Keep in mind that there may be a fee associated with obtaining certified copies of the death certificate. The cost and processing time may vary depending on the jurisdiction and the number of copies requested.


It's essential to obtain the death certificate as soon as possible to avoid any delays in settling your loved one's affairs. This document is required for many important tasks, and obtaining it should be a top priority after a loved one's passing.


4. Secure the property of the decedent


Make sure the property of the deceased is secure, especially if it will be vacant for a while. This includes locking the doors and windows, and taking valuables to a secure location.


After the passing of a loved one, securing their property is essential to prevent theft or damage (or worse - we have had clients whose family member’s property is retitled in a scam artist’s name!). If the property is going to remain vacant for an extended period of time, taking extra measures to protect it is critical. Here are some steps you can take to secure the property:


  • Change the locks: If the property is a house, changing the locks is an important first step. This will ensure that only authorized individuals have access to the property.

  • Install a security system: Installing a security system is another way to keep the property safe. A security system can include cameras, motion detectors, and an alarm system. This will alert authorities if someone attempts to break in or if there is any unusual activity on the property.

  • Take valuables to a secure location: If there are valuable items in the property, such as jewelry, artwork, or important documents, it is advisable to take them to a secure location, such as a safety deposit box at a bank or a trusted friend or family member's home.

  • Notify neighbors: It is a good idea to let neighbors know that the property will be vacant for a period of time. This way, they can keep an eye on the property and report any suspicious activity to the authorities.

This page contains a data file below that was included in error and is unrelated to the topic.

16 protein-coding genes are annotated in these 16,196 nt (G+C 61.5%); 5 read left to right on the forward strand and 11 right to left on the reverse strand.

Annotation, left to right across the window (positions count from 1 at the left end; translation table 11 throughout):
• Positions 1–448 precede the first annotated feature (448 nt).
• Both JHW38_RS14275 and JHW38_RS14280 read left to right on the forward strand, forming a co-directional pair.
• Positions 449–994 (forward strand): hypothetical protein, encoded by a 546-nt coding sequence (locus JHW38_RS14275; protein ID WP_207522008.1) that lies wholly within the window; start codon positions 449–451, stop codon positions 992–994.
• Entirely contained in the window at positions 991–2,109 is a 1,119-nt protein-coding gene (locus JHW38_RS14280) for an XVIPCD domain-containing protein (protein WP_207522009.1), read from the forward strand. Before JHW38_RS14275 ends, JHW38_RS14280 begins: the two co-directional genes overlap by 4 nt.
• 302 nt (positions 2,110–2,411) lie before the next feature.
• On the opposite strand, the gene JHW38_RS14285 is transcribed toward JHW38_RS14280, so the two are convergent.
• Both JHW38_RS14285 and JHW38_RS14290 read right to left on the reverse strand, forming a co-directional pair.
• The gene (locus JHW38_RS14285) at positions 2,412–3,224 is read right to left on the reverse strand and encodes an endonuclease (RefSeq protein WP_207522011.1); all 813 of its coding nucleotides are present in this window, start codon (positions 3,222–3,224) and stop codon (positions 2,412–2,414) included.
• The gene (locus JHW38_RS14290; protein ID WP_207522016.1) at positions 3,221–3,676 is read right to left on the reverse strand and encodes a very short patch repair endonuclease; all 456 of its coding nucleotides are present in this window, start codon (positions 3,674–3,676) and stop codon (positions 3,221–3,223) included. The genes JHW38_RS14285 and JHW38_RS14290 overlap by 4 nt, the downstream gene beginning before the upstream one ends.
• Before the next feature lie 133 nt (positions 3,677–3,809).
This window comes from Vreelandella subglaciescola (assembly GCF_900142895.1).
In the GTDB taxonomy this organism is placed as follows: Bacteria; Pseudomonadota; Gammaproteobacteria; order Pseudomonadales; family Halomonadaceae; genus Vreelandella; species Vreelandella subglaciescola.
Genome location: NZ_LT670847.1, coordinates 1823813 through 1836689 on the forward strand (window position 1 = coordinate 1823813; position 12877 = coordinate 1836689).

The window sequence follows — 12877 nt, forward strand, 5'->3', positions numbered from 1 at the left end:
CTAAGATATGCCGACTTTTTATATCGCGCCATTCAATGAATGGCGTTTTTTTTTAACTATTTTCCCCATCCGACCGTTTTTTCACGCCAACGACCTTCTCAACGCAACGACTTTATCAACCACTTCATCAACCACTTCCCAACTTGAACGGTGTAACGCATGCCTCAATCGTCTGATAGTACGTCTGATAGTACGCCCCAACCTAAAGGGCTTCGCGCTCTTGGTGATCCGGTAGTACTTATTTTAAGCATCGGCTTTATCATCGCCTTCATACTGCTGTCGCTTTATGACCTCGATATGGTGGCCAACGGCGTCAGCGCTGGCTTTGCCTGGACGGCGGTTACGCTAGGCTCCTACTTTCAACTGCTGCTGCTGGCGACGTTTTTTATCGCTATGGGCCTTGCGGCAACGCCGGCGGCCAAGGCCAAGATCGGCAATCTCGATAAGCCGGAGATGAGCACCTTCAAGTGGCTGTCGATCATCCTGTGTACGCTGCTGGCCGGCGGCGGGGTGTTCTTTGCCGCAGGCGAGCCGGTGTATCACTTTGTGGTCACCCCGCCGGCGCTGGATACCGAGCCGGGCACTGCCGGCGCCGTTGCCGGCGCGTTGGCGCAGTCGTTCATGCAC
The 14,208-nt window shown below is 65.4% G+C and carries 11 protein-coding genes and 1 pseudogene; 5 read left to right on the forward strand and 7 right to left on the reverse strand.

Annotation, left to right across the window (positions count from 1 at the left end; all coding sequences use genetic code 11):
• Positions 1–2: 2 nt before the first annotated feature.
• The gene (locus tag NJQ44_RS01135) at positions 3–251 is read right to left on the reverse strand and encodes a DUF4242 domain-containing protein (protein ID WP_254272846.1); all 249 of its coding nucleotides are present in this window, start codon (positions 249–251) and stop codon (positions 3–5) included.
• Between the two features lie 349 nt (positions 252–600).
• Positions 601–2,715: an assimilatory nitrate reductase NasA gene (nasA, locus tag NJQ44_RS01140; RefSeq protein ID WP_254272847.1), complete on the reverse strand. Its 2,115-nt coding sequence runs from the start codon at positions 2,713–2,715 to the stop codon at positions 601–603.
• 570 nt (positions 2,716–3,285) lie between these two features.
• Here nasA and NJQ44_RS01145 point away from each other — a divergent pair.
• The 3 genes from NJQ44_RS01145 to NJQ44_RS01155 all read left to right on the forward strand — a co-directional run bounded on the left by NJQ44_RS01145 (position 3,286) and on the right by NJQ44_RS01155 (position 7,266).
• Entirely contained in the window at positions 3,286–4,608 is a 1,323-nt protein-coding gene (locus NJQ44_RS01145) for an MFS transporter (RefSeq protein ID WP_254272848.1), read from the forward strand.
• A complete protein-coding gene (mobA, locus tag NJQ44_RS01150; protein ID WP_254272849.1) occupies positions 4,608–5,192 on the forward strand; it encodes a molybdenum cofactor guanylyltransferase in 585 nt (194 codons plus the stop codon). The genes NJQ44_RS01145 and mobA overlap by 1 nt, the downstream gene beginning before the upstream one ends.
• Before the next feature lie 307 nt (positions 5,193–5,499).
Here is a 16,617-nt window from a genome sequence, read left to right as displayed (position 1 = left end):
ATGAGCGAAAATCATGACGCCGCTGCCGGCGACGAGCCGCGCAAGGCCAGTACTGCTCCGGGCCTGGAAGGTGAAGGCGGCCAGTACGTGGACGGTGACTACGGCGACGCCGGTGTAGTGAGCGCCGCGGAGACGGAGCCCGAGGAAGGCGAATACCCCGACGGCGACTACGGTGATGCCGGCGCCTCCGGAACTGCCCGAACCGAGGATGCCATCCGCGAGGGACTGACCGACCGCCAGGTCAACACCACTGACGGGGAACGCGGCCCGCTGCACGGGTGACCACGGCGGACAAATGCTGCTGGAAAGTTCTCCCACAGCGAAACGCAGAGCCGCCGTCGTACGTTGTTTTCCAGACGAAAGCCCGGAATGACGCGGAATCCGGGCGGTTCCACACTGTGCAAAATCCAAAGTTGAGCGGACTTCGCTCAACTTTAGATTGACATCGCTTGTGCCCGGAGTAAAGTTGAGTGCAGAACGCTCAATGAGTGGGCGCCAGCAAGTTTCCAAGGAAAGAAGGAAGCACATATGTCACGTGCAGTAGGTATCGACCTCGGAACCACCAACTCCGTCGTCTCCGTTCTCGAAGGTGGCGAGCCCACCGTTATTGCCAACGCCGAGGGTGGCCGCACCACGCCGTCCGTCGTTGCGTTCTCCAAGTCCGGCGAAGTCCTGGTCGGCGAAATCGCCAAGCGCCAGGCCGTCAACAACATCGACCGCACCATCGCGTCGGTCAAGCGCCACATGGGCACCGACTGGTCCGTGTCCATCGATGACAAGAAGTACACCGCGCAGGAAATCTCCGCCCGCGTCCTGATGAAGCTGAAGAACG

Taking these steps to secure the property will help give you peace of mind during a difficult time. By protecting the property of your loved one, you are ensuring that their legacy remains intact and their belongings are safe.


5. Find the will (and all other relevant estate planning documents)


If your loved one had a will, locate it as soon as possible. If you don't know where it is, check with their attorney or other trusted advisors.


Finding the will and all other relevant estate planning documents is a crucial step in settling your loved one's affairs after their passing. These documents provide important information about how your loved one wished to distribute their assets and handle other matters after their death. Here are some key points to keep in mind when searching for these documents:


  • Start with the will: The will is the most important estate planning document, as it outlines your loved one's wishes for distributing their assets and naming an executor to handle their affairs. If your loved one had an attorney, they may have a copy of the will. You can also check with your loved one's bank or financial institution, as they may have a safe deposit box where the will is stored.

  • Look for other relevant documents: In addition to the will, there may be other important estate planning documents that you need to locate. These may include trust agreements, bank statements, life insurance policies, digital asset information, final wishes or directives, burial instructions, and more.

  • Check with your loved one's attorney: If your loved one had an attorney, they may have drafted and stored all of their estate planning documents. Reach out to their attorney to see if they have any relevant documents on file.

  • Check physical and digital files: Search through your loved one's physical files, including any safe deposit boxes or other storage locations. You should also check their digital files, including any email accounts or online storage services they may have used.

  • Be organized and keep copies: As you locate and gather these documents, it's important to keep them organized and in a safe location. Make copies of all documents and keep them in a secure location, such as a safe or a fireproof box. You may also want to make digital copies and store them in a secure online storage service.


By taking the time to locate and gather all of the relevant estate planning documents, you can ensure that your loved one's wishes are carried out and their affairs are handled properly. This can help provide peace of mind during a difficult and emotional time.


6. Open a probate case


Probate is the legal process of administering the estate of a deceased person. The probate process involves identifying and gathering the assets of the deceased, paying any outstanding debts, and distributing the remaining assets to the beneficiaries. The probate process can be complicated and time-consuming, and it's important to have the guidance of an experienced attorney.